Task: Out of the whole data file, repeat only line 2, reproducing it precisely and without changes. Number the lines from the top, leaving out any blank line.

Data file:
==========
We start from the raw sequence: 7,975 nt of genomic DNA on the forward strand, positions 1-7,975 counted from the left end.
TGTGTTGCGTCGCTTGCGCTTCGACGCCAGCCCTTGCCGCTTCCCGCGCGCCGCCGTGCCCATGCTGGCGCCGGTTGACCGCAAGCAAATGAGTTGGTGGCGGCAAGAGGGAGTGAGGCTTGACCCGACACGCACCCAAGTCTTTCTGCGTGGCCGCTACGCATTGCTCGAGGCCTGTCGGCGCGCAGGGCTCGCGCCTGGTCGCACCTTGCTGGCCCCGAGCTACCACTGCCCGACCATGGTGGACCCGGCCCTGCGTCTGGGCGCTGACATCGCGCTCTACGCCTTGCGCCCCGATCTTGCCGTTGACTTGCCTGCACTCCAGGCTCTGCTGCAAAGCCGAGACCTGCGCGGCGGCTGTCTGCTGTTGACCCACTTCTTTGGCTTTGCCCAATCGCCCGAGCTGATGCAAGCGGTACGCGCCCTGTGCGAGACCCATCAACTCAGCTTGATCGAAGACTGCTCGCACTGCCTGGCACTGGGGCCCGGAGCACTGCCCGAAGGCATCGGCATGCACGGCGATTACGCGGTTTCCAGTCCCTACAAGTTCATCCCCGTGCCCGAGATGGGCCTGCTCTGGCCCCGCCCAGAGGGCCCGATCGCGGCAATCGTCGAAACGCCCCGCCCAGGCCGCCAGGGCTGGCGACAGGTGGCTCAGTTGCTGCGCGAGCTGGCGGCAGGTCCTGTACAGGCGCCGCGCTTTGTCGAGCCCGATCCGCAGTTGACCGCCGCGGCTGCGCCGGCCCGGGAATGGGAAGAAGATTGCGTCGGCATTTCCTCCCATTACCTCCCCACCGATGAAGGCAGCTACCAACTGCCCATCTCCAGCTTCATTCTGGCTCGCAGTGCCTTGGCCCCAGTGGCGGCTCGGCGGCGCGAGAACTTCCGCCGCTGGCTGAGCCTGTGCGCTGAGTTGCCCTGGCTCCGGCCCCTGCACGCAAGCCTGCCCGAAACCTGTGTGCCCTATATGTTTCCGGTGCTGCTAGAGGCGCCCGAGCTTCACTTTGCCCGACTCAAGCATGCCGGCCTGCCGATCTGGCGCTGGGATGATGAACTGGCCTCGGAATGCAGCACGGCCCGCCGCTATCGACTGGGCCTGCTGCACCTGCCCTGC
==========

TGTGTTGCGTCGCTTGCGCTTCGACGCCAGCCCTTGCCGCTTCCCGCGCGCCGCCGTGCCCATGCTGGCGCCGGTTGACCGCAAGCAAATGAGTTGGTGGCGGCAAGAGGGAGTGAGGCTTGACCCGACACGCACCCAAGTCTTTCTGCGTGGCCGCTACGCATTGCTCGAGGCCTGTCGGCGCGCAGGGCTCGCGCCTGGTCGCACCTTGCTGGCCCCGAGCTACCACTGCCCGACCATGGTGGACCCGGCCCTGCGTCTGGGCGCTGACATCGCGCTCTACGCCTTGCGCCCCGATCTTGCCGTTGACTTGCCTGCACTCCAGGCTCTGCTGCAAAGCCGAGACCTGCGCGGCGGCTGTCTGCTGTTGACCCACTTCTTTGGCTTTGCCCAATCGCCCGAGCTGATGCAAGCGGTACGCGCCCTGTGCGAGACCCATCAACTCAGCTTGATCGAAGACTGCTCGCACTGCCTGGCACTGGGGCCCGGAGCACTGCCCGAAGGCATCGGCATGCACGGCGATTACGCGGTTTCCAGTCCCTACAAGTTCATCCCCGTGCCCGAGATGGGCCTGCTCTGGCCCCGCCCAGAGGGCCCGATCGCGGCAATCGTCGAAACGCCCCGCCCAGGCCGCCAGGGCTGGCGACAGGTGGCTCAGTTGCTGCGCGAGCTGGCGGCAGGTCCTGTACAGGCGCCGCGCTTTGTCGAGCCCGATCCGCAGTTGACCGCCGCGGCTGCGCCGGCCCGGGAATGGGAAGAAGATTGCGTCGGCATTTCCTCCCATTACCTCCCCACCGATGAAGGCAGCTACCAACTGCCCATCTCCAGCTTCATTCTGGCTCGCAGTGCCTTGGCCCCAGTGGCGGCTCGGCGGCGCGAGAACTTCCGCCGCTGGCTGAGCCTGTGCGCTGAGTTGCCCTGGCTCCGGCCCCTGCACGCAAGCCTGCCCGAAACCTGTGTGCCCTATATGTTTCCGGTGCTGCTAGAGGCGCCCGAGCTTCACTTTGCCCGACTCAAGCATGCCGGCCTGCCGATCTGGCGCTGGGATGATGAACTGGCCTCGGAATGCAGCACGGCCCGCCGCTATCGACTGGGCCTGCTGCACCTGCCCTGC